Ex-neo-Nazi held in new grisly murder

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A 55-year-old former neo-Nazi convicted in the execution-style Hadeland murders in 1983, has been arrested again and charged with murdering and burning the body of a new victim on Wednesday. Johnny Olsen, who later changed his name, has denied the charges against him, but the Oslo City Court ordered that he be held in custody for at least the next four weeks, one of them in isolation, while police investigate the case.

Maridalen is the valley that supplies most of Oslo’s drinking water and serves as a popular hiking and skiing area. The body was found in the area at the far right of this photo, near the Hammeren trailhead. PHOTO: newsinenglish.no

Olsen was arrested late Wednesday afternoon, not far from the smoldering remains of a body found in the forest in Maridalen, a popular hiking and skiing area on the outskirts of Oslo. Fire department vehicles had been called to the scene of what was believed to be a new forest fire, only to find a still-burning body.

The body, found just northwest of Hammeren in Maridalen, was impossible to identify and has been sent to autopsy. Police were unable to say whether the body was that of a man or a woman, or anything about the age or nationality of the victim.

“We’re struggling to identify the victim,” prosecutor Pål-Fredrik Hjort Kraby told newspaper VG on Thursday. “That says something about the condition of the body.”

‘All based on lies’
Police fanned out in the area around Hammeren and, according to newspaper VG, arrested Olsen just a few hundred meters away. Kraby claimed there were “technical findings” that tied him to the murder: “I can’t go into more detail, but it strengthens the case.”

Olsen firmly denies the charges against him. “This is all based on lies, everything is lies,” Olsen exclaimed in court on Thursday. The court, citing preliminary evidence from the police, nonetheless decided that it’s probable Olsen has killed the victim or contributed to the killing, and later set the body on fire.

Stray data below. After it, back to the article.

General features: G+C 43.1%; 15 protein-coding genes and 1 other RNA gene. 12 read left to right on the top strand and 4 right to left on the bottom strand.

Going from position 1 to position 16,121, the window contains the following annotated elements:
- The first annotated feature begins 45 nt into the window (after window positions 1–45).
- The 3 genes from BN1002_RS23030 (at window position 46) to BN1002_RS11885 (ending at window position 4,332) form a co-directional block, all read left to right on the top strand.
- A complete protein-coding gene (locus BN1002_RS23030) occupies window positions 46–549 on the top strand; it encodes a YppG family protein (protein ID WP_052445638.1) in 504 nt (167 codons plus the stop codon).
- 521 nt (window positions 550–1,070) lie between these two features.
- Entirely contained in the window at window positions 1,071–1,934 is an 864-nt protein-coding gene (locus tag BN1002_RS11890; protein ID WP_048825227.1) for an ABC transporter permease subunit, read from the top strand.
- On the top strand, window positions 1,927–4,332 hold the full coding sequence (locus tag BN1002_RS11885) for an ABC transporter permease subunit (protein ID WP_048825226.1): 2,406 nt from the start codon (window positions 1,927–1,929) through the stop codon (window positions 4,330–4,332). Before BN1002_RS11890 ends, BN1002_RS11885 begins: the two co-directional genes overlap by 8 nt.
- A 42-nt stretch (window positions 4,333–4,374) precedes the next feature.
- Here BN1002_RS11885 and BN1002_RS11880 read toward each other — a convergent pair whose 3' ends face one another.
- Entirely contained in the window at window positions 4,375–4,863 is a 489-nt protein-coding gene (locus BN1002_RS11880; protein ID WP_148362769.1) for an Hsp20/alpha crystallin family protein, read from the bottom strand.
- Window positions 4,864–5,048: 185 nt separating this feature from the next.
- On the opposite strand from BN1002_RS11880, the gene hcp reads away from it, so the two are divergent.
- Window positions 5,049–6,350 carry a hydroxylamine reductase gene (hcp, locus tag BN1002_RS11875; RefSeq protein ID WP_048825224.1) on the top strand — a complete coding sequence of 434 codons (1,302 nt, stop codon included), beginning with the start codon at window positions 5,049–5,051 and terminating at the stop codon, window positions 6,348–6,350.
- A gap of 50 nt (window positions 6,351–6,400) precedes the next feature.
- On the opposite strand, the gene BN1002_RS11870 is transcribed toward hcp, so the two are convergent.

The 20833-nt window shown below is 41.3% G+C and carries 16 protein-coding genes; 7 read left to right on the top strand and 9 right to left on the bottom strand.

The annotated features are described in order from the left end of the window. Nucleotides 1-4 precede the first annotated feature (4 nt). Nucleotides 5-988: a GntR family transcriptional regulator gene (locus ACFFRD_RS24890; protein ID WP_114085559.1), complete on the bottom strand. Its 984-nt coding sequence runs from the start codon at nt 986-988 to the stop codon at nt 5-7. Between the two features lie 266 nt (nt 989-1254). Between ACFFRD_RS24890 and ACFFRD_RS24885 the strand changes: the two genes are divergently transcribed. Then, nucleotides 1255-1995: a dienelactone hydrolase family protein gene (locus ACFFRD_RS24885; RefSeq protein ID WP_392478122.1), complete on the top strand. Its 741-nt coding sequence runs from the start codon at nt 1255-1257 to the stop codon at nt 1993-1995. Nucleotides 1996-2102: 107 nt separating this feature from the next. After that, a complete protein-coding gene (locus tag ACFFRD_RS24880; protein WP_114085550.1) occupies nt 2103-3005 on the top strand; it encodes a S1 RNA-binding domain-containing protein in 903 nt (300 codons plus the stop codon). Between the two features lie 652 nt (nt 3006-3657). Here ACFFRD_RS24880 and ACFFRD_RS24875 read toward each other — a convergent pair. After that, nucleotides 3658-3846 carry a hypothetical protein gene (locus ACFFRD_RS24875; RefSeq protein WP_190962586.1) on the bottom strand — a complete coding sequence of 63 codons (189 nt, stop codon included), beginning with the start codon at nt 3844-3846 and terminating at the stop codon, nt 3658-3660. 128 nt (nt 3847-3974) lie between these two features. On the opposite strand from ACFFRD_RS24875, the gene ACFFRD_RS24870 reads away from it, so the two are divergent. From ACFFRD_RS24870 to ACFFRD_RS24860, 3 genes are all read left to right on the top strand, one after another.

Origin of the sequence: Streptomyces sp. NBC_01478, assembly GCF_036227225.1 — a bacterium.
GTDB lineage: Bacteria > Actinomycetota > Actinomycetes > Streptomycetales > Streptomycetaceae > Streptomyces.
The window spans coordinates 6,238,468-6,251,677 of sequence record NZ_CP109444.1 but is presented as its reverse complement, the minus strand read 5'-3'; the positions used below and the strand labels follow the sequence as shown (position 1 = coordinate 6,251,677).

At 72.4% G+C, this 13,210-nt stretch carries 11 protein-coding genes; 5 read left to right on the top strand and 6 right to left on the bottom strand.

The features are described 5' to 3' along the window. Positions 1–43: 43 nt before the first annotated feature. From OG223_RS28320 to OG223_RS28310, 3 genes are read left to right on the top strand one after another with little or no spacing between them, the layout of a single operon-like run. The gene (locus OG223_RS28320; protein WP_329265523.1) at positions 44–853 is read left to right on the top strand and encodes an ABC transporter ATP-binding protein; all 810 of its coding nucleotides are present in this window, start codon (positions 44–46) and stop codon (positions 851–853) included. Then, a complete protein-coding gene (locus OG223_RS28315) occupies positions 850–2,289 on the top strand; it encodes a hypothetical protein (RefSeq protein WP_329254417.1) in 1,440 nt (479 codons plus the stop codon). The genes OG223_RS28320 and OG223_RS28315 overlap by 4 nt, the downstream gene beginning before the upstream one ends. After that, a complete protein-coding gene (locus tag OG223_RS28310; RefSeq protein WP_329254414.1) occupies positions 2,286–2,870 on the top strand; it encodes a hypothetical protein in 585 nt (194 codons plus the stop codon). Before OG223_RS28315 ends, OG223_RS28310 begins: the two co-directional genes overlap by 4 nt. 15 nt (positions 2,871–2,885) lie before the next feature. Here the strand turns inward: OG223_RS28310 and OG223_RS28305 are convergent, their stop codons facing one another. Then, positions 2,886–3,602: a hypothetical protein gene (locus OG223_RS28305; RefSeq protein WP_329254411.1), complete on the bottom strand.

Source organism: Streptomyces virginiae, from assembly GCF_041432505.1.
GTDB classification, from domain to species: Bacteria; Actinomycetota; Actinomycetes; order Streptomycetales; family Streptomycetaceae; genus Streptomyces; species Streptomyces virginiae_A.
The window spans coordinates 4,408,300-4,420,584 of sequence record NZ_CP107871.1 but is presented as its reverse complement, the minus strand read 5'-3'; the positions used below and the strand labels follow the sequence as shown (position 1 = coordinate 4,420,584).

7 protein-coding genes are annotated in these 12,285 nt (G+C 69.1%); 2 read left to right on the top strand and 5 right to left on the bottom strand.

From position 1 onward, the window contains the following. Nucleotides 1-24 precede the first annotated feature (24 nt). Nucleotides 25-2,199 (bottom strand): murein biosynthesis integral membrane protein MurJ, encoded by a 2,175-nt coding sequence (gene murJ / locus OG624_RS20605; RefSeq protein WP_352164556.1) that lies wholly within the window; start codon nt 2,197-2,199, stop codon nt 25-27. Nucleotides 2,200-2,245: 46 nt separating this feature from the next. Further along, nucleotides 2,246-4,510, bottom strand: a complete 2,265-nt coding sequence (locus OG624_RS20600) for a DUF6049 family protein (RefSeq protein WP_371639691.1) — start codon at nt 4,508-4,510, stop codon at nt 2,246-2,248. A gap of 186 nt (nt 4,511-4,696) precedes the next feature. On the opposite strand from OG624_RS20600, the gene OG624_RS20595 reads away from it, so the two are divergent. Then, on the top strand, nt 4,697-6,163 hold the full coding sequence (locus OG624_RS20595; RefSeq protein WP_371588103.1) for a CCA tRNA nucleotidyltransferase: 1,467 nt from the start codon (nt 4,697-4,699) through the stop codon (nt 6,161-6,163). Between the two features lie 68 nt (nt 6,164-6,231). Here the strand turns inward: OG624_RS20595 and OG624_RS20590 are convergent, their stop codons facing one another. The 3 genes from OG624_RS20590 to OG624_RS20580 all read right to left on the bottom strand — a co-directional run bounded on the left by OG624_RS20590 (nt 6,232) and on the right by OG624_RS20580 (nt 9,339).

“We have a main theory of murder, but are holding options open that this was a suicide or accident,” Kraby told VG Thursday afternoon.”But given the circumstances, we believe it was a murder followed by destruction of the body.”

‘Hadeland Murders’ shocked the nation
Olsen was convicted, at the age of 18, and sentenced to 18 years in prison for the so-called “Hadeland Murders” that shocked the entire country at the time, in February 1981. He and another man, John Charles Hoff, were convicted of driving two other men to the bridge over Leirsjøen, a fairly remote area of Hadeland north of Oslo.

They were all members of the neo-Nazi group known as Norges Germanske Armé (Norway’s Germanic Army), and the two men taken to the bridge had demanded payment for a weapons theft they had carried out. Instead both were shot in the neck with a pistol, but Oslen reportedly panicked when his pistol misfired. His colleague then fired a machine gun at the victims, whose bodies were found riddled with 29 bullets.

Two other men were also convicted of the murders, one of them as an accomplice.

Olsen’s defense attorney Fridtjof Feydt stressed to VG that Olsen left the neo-Nazi milieu more than 30 years ago. He was released from prison in 1993, after having served 12 years of his 18-year sentence.

I 1998, however, Olsen was convicted of excessive use of force, after he’d shot another person in the hand. He was also convicted for making threats with a firearm.

The Oslo City Court accepted claims the defendant had withdrawn from the neo-Nazi movement in Norway. It noted, however, that he has a long record of violence, including having stabbed his live-in partner and possessing firearms. In 2014 he was convicted of violence again, but  received a suspended sentence.

newsinenglish.no/Nina Berglund